There can be no Palestinian state without Palestinian police

Ruadhán Mac Cormaic: The EU is helping to rebuild a police force on the West Bank

The police jeep emerges from the traffic-choked streets of central Nablus and picks up speed as we climb towards the city limits. Squashed into the vehicle are four officers from the Palestinian Civilian Police (PCP) and your columnist, who has been allowed to join the patrol dispatched this afternoon from the central Nablus barracks – a station that serves a population of almost 300,000 in Nablus, its refugee camps and the city's hinterland, in the heart of the West Bank.

What the sergeant wishes to show me is a spot that isn’t marked by a sign, let alone a checkpoint. A couple of kilometres from the city centre, the jeep pulls in at the side of the road, next to a school. Two of the officers step out for a smoke, while the sergeant places a radio call to the operations centre to ask if we can go any further. A short while later, the voice appears on the crackly line. “No co-ordination. Return to barracks.”

This unmarked, arbitrary border is the point at which Area A, where Palestinians are in control of security, becomes Area C, over which the Israelis assert authority. Even though the same Palestinian police force has a station in the next town along the road, Asira ash-Shamaliya, the patrol cannot continue beyond the invisible demarcation line without having co-ordinated with the Israelis and secured their permission in advance.


The division of the occupied West Bank into three areas is a legacy of the Oslo peace accords in the mid-1990s. Area C, which covers the eight major towns and population centres of the West Bank, including Nablus, is under full Palestinian civil and security control. Area B, which accounts for about 22 per cent of the West Bank, is under Palestinian civil control but Israeli security control. The remaining 60 per cent of the West Bank was designated Area C. There, Israel retains full control over security and civil affairs, including planning, building and infrastructure. As a general rule, the emptier the land in the West Bank, the more likely it is to be in Area C, because Israel has used its control to block any Palestinian construction and has rezoned land extensively into illegal settlements, state parks, and nature reserves where no building can take place.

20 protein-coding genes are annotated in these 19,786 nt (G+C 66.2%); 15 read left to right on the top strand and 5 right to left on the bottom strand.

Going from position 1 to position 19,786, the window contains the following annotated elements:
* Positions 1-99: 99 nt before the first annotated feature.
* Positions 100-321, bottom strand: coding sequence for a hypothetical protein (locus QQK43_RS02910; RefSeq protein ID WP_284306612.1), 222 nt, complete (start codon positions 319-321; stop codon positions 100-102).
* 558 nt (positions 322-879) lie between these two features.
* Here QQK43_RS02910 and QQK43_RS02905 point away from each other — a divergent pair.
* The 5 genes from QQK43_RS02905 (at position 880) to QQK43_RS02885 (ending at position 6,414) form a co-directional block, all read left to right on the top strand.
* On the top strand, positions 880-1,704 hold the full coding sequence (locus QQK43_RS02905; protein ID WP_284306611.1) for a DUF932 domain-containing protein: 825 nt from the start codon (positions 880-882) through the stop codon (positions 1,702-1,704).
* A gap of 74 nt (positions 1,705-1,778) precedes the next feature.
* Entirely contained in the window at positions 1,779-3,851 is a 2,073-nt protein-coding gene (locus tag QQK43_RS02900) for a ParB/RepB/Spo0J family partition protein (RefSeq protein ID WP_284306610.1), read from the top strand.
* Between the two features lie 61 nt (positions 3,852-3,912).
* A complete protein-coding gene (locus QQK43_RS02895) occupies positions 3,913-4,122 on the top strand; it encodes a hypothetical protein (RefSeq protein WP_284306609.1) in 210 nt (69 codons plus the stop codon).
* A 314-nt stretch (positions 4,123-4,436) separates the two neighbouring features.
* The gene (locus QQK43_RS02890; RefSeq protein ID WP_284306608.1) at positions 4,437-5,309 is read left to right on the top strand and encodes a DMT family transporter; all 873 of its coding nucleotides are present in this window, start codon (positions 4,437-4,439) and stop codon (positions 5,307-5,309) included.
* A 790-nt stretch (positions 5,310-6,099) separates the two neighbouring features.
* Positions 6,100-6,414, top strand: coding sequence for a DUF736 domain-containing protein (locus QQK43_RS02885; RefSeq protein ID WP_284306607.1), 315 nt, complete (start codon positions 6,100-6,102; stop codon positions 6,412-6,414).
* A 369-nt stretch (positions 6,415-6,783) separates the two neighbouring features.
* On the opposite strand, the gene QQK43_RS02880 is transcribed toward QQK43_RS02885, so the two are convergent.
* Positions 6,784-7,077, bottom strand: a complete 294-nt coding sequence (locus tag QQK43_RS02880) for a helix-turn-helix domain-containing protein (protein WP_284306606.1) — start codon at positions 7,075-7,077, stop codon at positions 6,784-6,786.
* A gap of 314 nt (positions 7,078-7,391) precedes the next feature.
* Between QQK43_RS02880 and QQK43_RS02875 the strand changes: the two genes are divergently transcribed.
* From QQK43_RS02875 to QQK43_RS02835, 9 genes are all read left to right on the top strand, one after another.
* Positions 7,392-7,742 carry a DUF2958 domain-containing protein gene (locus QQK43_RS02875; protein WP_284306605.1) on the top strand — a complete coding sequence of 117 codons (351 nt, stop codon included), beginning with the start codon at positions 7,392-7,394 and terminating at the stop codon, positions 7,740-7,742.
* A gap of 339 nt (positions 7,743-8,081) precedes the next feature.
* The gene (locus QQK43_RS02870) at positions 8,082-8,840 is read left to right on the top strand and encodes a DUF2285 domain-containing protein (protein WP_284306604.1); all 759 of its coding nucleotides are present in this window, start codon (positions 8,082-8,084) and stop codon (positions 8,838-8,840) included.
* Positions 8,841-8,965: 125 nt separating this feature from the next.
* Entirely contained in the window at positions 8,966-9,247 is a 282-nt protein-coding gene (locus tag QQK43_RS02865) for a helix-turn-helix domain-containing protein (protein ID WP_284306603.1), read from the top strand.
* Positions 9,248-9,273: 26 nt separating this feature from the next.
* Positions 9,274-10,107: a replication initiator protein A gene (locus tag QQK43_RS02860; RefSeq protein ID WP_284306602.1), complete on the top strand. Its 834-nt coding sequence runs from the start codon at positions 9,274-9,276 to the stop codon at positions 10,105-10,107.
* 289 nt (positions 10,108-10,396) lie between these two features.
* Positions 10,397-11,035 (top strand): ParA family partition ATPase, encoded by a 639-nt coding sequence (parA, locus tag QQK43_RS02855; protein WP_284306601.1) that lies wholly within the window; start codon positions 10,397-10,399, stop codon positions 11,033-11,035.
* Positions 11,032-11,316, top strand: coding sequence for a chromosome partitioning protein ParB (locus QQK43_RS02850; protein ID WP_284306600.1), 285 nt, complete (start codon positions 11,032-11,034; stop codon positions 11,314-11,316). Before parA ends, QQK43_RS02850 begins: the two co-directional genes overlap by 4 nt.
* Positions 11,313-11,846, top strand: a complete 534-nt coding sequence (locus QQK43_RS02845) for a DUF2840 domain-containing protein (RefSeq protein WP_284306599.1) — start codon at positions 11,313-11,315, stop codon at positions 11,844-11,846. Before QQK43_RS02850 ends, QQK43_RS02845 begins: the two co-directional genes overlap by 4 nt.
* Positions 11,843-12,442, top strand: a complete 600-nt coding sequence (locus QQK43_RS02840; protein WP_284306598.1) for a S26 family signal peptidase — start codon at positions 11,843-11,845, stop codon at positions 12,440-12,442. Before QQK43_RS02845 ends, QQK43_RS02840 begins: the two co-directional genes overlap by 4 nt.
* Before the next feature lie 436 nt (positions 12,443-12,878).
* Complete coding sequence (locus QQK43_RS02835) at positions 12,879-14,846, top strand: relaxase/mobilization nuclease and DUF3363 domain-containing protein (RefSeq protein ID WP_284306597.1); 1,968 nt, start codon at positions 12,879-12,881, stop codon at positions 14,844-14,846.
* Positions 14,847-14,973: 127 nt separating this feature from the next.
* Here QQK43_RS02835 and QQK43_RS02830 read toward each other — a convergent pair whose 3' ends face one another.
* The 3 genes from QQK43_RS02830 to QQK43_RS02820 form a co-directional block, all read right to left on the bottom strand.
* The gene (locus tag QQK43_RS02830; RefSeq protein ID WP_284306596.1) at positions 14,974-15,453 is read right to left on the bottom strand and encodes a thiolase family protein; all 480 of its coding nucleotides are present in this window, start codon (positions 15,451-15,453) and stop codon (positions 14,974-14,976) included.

Restrictions on movement are just one of many obstacles standing in the way the development of the PCP, an 8,000-strong force that had to be rebuilt from the wreckage of the second intifada in the mid-2000s, when the Israelis destroyed much of the Palestinians security services’ infrastructure. But the development of the force is widely seen as a vital part of the project to ensure a viable future Palestinian state can one day be established.


That explains the presence in the West Bank for the past 12 years of EUPOL COPPS, the European Union's police and justice mission, based in Ramallah. Comprising more than 100 serving police officers from around Europe, including several from Ireland, the mission helps to train Palestinian police and prison authorities, share expertise and work with the interior ministry and prosecution service in areas such as legislation and reform of institutions.

Together, the Palestinian territories are the biggest recipient of EU aid. The purpose of that money, and of the police mission, is to build a functioning Palestinian state from the ground up. The mission has had successes. The PCP has rebuilt itself since the mid-2000s. New structures of accountability and transparency have been adopted, and progressive strategies on issues from gender to prisoner rehabilitation have been put in place.

The mission has a solely technical mandate, but for the EU it also serves an important political purpose: buying it more influence. For both the EU and the Palestinian Authority (PA), the mission is also a useful way of balancing the dominance of the United States as a sponsor of security sector reform in the region.


But the police mission – much like the EU’s use of its ample soft power more widely in the Palestinian territories – suffers from the same vulnerabilities as the Palestinian structures themselves. A recent success was the passing of a police law last December, but it took eight years to achieve it – a task made all the more difficult by the absence of a Palestinian parliament, which has not functioned since the Hamas-Fatah split in 2006. And the longer the miserable current conditions in the occupied territories persist, the more exposed the EU could become to the same charge many Palestinians level at the PA: that by propping up a Palestinian police force that cooperates on security with the Israelis, it is increasingly complicit in the maintenance of the status quo.

Yet the alternative – disengaging, and allowing the policing structures of a future Palestinian state to crumble – would risk further undermining the idea of Palestinian statehood at a time when it faces its greatest threat in a generation.